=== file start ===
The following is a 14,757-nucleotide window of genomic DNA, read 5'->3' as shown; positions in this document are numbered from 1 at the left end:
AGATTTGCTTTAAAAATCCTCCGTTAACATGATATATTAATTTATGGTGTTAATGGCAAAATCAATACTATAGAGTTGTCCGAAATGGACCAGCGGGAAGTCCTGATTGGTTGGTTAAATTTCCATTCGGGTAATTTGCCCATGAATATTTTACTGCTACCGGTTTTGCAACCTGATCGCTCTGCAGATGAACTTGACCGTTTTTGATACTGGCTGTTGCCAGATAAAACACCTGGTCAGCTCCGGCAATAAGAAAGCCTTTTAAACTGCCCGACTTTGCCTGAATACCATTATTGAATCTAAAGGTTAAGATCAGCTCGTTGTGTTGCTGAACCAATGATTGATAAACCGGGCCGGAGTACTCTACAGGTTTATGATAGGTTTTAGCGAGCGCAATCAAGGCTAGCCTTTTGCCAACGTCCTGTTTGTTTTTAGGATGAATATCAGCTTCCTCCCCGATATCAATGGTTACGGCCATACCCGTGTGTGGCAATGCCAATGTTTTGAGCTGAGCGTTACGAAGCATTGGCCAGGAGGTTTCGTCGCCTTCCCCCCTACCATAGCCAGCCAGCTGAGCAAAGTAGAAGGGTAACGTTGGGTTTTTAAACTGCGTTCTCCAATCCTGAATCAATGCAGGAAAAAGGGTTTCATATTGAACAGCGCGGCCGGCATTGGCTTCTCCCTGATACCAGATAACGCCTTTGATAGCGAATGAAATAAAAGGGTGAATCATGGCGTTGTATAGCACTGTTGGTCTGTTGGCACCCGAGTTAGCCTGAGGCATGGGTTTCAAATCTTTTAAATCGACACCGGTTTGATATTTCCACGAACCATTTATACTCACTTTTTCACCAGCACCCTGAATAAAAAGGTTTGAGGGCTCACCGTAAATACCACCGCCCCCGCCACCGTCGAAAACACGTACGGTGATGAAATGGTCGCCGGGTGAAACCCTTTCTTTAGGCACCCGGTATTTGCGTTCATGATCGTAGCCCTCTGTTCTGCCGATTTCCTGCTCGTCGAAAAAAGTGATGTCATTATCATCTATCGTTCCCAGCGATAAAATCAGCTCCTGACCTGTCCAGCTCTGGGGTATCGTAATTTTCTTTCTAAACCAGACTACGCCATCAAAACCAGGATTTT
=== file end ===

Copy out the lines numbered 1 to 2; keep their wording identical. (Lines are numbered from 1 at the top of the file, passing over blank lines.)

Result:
The following is a 14,757-nucleotide window of genomic DNA, read 5'->3' as shown; positions in this document are numbered from 1 at the left end:
AGATTTGCTTTAAAAATCCTCCGTTAACATGATATATTAATTTATGGTGTTAATGGCAAAATCAATACTATAGAGTTGTCCGAAATGGACCAGCGGGAAGTCCTGATTGGTTGGTTAAATTTCCATTCGGGTAATTTGCCCATGAATATTTTACTGCTACCGGTTTTGCAACCTGATCGCTCTGCAGATGAACTTGACCGTTTTTGATACTGGCTGTTGCCAGATAAAACACCTGGTCAGCTCCGGCAATAAGAAAGCCTTTTAAACTGCCCGACTTTGCCTGAATACCATTATTGAATCTAAAGGTTAAGATCAGCTCGTTGTGTTGCTGAACCAATGATTGATAAACCGGGCCGGAGTACTCTACAGGTTTATGATAGGTTTTAGCGAGCGCAATCAAGGCTAGCCTTTTGCCAACGTCCTGTTTGTTTTTAGGATGAATATCAGCTTCCTCCCCGATATCAATGGTTACGGCCATACCCGTGTGTGGCAATGCCAATGTTTTGAGCTGAGCGTTACGAAGCATTGGCCAGGAGGTTTCGTCGCCTTCCCCCCTACCATAGCCAGCCAGCTGAGCAAAGTAGAAGGGTAACGTTGGGTTTTTAAACTGCGTTCTCCAATCCTGAATCAATGCAGGAAAAAGGGTTTCATATTGAACAGCGCGGCCGGCATTGGCTTCTCCCTGATACCAGATAACGCCTTTGATAGCGAATGAAATAAAAGGGTGAATCATGGCGTTGTATAGCACTGTTGGTCTGTTGGCACCCGAGTTAGCCTGAGGCATGGGTTTCAAATCTTTTAAATCGACACCGGTTTGATATTTCCACGAACCATTTATACTCACTTTTTCACCAGCACCCTGAATAAAAAGGTTTGAGGGCTCACCGTAAATACCACCGCCCCCGCCACCGTCGAAAACACGTACGGTGATGAAATGGTCGCCGGGTGAAACCCTTTCTTTAGGCACCCGGTATTTGCGTTCATGATCGTAGCCCTCTGTTCTGCCGATTTCCTGCTCGTCGAAAAAAGTGATGTCATTATCATCTATCGTTCCCAGCGATAAAATCAGCTCCTGACCTGTCCAGCTCTGGGGTATCGTAATTTTCTTTCTAAACCAGACTACGCCATCAAAACCAGGATTTT